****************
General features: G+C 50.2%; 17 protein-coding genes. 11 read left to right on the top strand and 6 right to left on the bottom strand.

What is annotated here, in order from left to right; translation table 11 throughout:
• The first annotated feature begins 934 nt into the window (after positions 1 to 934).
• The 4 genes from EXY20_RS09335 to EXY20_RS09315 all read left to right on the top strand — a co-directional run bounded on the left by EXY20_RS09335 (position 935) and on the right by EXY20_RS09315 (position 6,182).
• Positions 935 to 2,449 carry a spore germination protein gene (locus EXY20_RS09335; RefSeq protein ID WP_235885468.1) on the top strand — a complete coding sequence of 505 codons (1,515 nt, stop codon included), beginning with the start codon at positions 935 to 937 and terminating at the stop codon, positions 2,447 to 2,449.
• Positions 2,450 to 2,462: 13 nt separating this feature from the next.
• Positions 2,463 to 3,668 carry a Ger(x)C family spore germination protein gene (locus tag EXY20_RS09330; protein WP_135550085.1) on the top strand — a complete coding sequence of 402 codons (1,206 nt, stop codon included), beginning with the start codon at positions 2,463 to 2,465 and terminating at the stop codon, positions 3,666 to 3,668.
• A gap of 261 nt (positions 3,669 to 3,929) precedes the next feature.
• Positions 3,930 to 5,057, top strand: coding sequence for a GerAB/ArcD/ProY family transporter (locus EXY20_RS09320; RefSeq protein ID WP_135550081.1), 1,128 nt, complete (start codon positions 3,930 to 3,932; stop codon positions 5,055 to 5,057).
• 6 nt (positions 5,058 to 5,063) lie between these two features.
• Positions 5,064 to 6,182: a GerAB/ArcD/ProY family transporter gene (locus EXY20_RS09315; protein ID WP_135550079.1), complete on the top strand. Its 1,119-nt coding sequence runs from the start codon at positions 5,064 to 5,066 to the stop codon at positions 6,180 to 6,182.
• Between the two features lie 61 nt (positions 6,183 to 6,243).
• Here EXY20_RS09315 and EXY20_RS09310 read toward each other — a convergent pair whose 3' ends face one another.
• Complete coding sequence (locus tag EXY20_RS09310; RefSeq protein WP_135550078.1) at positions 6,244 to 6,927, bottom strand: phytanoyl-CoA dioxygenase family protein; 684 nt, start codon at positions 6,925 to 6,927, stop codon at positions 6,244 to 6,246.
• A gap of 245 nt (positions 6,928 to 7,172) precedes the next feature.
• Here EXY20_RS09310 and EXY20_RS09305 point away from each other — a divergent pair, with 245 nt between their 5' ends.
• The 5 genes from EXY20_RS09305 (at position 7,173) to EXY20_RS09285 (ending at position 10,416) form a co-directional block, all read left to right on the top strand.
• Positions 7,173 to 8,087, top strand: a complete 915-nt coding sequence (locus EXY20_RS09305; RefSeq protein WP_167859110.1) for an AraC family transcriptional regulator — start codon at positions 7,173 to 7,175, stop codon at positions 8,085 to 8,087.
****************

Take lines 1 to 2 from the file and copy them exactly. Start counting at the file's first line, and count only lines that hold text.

General features: G+C 50.2%; 17 protein-coding genes. 11 read left to right on the top strand and 6 right to left on the bottom strand.

What is annotated here, in order from left to right; translation table 11 throughout: